It's been almost a year since I've played Neverwinter. Of course, back at last year's E3, it was still being designed as a small-scale co-op RPG and Cryptic was showing off their trademark Foundry tools for the game. Fast forward to 2012 and I'm looking at a totally different game. Those content-creation tools are all still there, but the game's expanded way beyond them being the most exciting part of the game.
More importantly, this first hands-on session made it apparent that Neverwinter is making the transition into full MMO very nicely. Its beautiful visuals, active combat, and a well-crafted world were enough to convince me that it's the dark horse candidate for best MMO of 2012.
Lead Producer Andy Velasquez kicks off the demo by showing me how the game works. He quickly creates a Tiefling Control Wizard, briefly noting that most of the races players expect from a D&D game will be there at launch. The release of classes will be a bit more spread out: a solid core that make up the D&D roles of Strikers (DPS), Controllers (CC), Defenders (tank), and Leaders (support) will be available at launch, and many more added regularly afterwards. Neverwinter will be free-to-play, and Velasquez mentions League of Legends as an inspiration for this style of class release, but he refuses to specify if the classes will be monetized similarly.
The Control Wizard he's using to run around the Tower District, one of the many open world zones that make up the majority of the game world, looks really fun. Based loosely on 4th-edition D&D rules , the character has two At-Will powers: Arcane Missiles and Ray of Frost. These are activated with left and right mouse clicks and fly wherever the aiming reticule in the center of the screen is pointing, similar to the combat in TERA and Guild Wars 2. Arcane Missiles is a classic DPS ability, although having the little bolts fire from the orb floating alongside you is a cool touch. The spell effects are very detailed and the ruffians scavenging the ruined buildings all around us react to being hit in pretty realistic ways.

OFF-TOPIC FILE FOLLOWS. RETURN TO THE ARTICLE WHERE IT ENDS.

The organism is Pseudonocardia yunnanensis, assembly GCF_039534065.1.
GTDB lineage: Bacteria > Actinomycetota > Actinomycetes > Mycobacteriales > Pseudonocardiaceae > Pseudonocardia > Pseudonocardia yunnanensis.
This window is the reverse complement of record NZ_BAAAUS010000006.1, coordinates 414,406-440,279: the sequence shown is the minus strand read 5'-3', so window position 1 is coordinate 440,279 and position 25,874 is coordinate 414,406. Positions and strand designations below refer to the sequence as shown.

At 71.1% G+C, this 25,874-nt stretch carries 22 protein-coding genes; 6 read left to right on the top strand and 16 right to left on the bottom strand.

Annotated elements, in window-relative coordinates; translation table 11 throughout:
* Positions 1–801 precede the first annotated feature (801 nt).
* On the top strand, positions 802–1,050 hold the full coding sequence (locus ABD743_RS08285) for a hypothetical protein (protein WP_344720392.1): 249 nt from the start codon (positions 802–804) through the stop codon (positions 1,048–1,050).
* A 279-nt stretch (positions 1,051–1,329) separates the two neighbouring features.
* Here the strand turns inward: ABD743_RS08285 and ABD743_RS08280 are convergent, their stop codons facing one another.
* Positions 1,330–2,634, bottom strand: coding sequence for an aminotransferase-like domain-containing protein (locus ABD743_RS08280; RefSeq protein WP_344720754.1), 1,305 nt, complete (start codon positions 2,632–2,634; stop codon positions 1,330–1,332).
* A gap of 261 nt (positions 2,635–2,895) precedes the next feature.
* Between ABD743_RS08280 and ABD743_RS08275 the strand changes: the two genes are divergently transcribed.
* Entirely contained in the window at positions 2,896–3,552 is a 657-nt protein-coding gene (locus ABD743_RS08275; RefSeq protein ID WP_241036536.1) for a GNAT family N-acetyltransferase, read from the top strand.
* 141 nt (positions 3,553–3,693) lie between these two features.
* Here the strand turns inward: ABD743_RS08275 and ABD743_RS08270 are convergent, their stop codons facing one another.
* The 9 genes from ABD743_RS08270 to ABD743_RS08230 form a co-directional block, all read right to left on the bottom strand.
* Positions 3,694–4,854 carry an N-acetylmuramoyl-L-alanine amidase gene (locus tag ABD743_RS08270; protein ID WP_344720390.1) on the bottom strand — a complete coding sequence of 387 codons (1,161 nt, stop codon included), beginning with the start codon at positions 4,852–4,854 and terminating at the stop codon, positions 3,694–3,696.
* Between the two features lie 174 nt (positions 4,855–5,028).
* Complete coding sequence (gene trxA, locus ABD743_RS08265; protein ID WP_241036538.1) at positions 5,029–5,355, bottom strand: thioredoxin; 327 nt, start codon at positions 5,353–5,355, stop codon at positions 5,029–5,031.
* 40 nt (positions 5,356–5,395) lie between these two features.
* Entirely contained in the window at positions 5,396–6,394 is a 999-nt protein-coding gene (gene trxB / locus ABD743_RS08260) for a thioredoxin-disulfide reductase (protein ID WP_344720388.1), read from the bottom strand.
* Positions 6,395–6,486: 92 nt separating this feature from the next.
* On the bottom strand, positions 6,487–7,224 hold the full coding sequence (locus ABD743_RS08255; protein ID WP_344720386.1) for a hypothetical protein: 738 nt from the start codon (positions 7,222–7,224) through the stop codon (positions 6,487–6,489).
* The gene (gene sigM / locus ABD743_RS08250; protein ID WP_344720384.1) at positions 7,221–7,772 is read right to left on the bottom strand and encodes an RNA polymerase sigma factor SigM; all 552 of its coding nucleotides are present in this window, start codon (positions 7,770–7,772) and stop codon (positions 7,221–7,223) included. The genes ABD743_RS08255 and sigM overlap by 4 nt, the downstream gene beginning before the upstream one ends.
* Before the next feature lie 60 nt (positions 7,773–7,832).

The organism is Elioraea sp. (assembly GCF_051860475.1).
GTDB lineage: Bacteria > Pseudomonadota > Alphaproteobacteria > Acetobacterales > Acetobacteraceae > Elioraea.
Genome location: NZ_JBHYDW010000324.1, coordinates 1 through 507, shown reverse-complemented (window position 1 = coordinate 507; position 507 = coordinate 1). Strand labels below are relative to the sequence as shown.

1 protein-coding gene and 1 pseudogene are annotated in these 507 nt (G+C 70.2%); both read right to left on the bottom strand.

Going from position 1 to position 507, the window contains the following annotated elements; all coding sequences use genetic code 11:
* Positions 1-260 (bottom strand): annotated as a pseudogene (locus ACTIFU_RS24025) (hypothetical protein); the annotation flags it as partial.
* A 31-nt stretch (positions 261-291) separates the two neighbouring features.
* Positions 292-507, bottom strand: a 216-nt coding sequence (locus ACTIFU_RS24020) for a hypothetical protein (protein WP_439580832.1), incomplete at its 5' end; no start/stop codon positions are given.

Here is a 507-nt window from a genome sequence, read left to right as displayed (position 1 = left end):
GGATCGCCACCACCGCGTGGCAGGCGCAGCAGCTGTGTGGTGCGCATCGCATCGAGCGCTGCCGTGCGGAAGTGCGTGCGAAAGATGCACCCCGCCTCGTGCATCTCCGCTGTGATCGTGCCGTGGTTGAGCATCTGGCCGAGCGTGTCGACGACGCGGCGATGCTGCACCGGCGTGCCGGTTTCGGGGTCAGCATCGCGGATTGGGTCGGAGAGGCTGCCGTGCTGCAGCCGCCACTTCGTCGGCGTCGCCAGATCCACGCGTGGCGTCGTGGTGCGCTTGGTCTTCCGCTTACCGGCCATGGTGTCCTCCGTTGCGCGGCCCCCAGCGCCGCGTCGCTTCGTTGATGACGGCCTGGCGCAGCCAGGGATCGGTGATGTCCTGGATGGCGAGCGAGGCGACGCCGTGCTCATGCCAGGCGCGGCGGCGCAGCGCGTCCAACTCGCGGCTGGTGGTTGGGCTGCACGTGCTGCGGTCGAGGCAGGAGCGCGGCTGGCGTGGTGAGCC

I was impressed even before I saw the Ray of Frost, which totally stole the show. Holding down the right mouse button channels out a beam of ice, and you have to track your target's movement to keep it on them. Initially it just slows them, but then ice slowly grows up over their body as they progressively get slower until you've fully encased them and they're trapped like helpless little popsicles.
In addition to two At-Will powers, every class has a Utility power (Shift key) that lets you avoid damage with a move like the Wizard's Shift which jumps the character to the side. Q and E keys will activate your two Encounter powers, stronger abilities that have a cooldown of around 10 seconds each. D&D players are waiting to hear about the Daily power, though: that ultra ability that lets you bring out the big dice for the damage rolls. Thankfully these abilities are not limited to once per day, as the name suggests. Instead, a fairly large D20 rests in the center of the actionbar UI, slowly filling orange as combat progresses. When it's full, you can unleash your mega move. I wasn't able to see the Wizard's, but Velasquez told me that it pulls the weapons off of every enemy in the vicinity and hurls them back at their previous owners for huge damage.
Getting a little more sneaky
Enough teasing. It's time to let me jump into the driver's seat and I opt to go with the Trickster Rogue class, which is all about sneak attacks. Velasquez drops me into one of the game's solo dungeons (Neverwinter will feature plenty of large 5-person group instances as well). The setting is a fairly generic crypt with risen skeletons and guardian spirits to take out, but I'm not too concerned with how the enemies look at the moment--I'm more interested in seeing how I can stab them.